Since he was announced as President Obama’s nominee for Legal Adviser to the State Department, Yale Law School Dean Harold Koh has been at the center of intense debate. As a staunch advocate of “transnationalism,” Mr. Koh’s nomination is highly controversial. Transnationalism is, in Koh’s words, the “the blending of international and domestic law.” It is the responsibility of American courts, Koh maintains, to “promote the development of a global legal system.” Mr. Koh supports ratification of controversial treaties, including the Rome Statute of the International Criminal Court and the Convention on the Rights of the Child. Luckily, some in Washington are taking note and standing against his nomination.
- South Carolina Senator Jim DeMint managed to delay the vote on Mr. Koh’s nomination in the Senate Foreign Relations Committee. In a post on his website, Sen. DeMint noted that after meeting with Koh privately, he is “particularly concerned about the role he sees for international law when making and interpreting U.S. laws and how they apply to the Department of State.” He also noted that Koh’s “judicial philosophy suggests that he believes international law supersedes U.S. federal law, and that the Constitution should be just one of many guide posts for the American legal system. I fear Mr. Koh’s positions could undermine American sovereignty and the unique role the United States plays in the world.”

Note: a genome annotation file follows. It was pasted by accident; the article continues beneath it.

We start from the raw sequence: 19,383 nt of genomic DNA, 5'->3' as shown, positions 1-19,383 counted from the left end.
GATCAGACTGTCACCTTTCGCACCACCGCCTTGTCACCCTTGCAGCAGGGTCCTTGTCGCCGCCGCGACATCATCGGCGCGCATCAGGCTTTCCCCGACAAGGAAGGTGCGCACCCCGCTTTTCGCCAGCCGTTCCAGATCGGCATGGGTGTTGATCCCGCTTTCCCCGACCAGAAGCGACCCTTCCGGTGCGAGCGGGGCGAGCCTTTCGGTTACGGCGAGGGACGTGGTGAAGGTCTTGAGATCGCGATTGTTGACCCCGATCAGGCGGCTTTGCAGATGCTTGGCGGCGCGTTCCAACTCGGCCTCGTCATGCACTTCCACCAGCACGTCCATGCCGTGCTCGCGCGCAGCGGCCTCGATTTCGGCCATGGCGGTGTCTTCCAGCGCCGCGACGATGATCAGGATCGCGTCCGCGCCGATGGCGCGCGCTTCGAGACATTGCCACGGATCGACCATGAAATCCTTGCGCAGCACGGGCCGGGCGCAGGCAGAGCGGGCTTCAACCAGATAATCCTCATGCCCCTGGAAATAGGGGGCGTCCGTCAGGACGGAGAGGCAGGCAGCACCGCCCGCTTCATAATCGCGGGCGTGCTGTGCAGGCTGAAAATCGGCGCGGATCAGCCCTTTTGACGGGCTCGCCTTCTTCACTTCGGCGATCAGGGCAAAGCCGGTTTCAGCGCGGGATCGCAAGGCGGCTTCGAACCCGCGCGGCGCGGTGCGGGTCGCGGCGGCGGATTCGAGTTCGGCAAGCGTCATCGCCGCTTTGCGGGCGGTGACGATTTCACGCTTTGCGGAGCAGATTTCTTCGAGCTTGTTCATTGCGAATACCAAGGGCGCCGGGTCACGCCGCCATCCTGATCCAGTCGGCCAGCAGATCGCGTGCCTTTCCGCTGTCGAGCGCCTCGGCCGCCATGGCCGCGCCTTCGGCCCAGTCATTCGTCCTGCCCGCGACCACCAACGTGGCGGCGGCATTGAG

- A group of conservatives, including former Reagan Attorney General Edwin Meese, has released a statement announcing their opposition to the Harold Koh nomination for Legal Advisor to the State Department. The group notes that Koh would favor “an aggressive misuse of treaties to impose social and economic policies on American citizens,” specifically the Convention on the Elimination of all forms of Discrimination Against Women (CEDAW). The treaty has been used to further pro-abortion policies in signatory countries, such as Ireland, and even attempted to legalize prostitution in China.
More on Harold Koh can be read HERE.